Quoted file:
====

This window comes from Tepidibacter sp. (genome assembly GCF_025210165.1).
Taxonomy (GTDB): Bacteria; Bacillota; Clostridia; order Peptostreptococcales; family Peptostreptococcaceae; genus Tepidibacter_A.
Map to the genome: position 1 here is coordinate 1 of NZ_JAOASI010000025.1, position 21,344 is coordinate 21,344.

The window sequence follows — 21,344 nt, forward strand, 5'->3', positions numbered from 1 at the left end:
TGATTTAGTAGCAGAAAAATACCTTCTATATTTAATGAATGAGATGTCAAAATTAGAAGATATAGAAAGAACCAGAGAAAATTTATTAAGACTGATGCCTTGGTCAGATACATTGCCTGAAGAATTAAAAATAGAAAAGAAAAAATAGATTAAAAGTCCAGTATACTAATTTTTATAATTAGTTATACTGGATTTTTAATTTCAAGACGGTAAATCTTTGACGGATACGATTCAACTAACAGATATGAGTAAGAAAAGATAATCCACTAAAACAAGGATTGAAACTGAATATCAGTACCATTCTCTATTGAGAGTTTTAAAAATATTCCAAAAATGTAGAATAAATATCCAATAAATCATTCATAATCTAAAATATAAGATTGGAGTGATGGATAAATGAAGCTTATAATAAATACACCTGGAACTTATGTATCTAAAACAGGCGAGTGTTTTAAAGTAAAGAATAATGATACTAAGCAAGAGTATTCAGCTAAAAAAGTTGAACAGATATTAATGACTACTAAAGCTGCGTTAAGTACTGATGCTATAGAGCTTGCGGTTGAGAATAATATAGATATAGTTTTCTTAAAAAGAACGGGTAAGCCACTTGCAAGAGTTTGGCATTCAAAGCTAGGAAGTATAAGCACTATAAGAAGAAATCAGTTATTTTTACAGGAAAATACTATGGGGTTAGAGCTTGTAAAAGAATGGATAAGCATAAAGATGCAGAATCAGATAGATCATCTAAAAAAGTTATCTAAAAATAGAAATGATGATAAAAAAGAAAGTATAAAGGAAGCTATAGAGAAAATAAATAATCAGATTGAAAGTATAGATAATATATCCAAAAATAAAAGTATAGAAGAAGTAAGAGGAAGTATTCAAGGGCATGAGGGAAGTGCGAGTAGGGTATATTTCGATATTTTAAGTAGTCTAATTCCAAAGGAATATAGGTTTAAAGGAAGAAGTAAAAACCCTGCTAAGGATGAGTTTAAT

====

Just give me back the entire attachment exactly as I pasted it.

This window comes from Tepidibacter sp. (genome assembly GCF_025210165.1).
Taxonomy (GTDB): Bacteria; Bacillota; Clostridia; order Peptostreptococcales; family Peptostreptococcaceae; genus Tepidibacter_A.
Map to the genome: position 1 here is coordinate 1 of NZ_JAOASI010000025.1, position 21,344 is coordinate 21,344.

The window sequence follows — 21,344 nt, forward strand, 5'->3', positions numbered from 1 at the left end:
TGATTTAGTAGCAGAAAAATACCTTCTATATTTAATGAATGAGATGTCAAAATTAGAAGATATAGAAAGAACCAGAGAAAATTTATTAAGACTGATGCCTTGGTCAGATACATTGCCTGAAGAATTAAAAATAGAAAAGAAAAAATAGATTAAAAGTCCAGTATACTAATTTTTATAATTAGTTATACTGGATTTTTAATTTCAAGACGGTAAATCTTTGACGGATACGATTCAACTAACAGATATGAGTAAGAAAAGATAATCCACTAAAACAAGGATTGAAACTGAATATCAGTACCATTCTCTATTGAGAGTTTTAAAAATATTCCAAAAATGTAGAATAAATATCCAATAAATCATTCATAATCTAAAATATAAGATTGGAGTGATGGATAAATGAAGCTTATAATAAATACACCTGGAACTTATGTATCTAAAACAGGCGAGTGTTTTAAAGTAAAGAATAATGATACTAAGCAAGAGTATTCAGCTAAAAAAGTTGAACAGATATTAATGACTACTAAAGCTGCGTTAAGTACTGATGCTATAGAGCTTGCGGTTGAGAATAATATAGATATAGTTTTCTTAAAAAGAACGGGTAAGCCACTTGCAAGAGTTTGGCATTCAAAGCTAGGAAGTATAAGCACTATAAGAAGAAATCAGTTATTTTTACAGGAAAATACTATGGGGTTAGAGCTTGTAAAAGAATGGATAAGCATAAAGATGCAGAATCAGATAGATCATCTAAAAAAGTTATCTAAAAATAGAAATGATGATAAAAAAGAAAGTATAAAGGAAGCTATAGAGAAAATAAATAATCAGATTGAAAGTATAGATAATATATCCAAAAATAAAAGTATAGAAGAAGTAAGAGGAAGTATTCAAGGGCATGAGGGAAGTGCGAGTAGGGTATATTTCGATATTTTAAGTAGTCTAATTCCAAAGGAATATAGGTTTAAAGGAAGAAGTAAAAACCCTGCTAAGGATGAGTTTAAT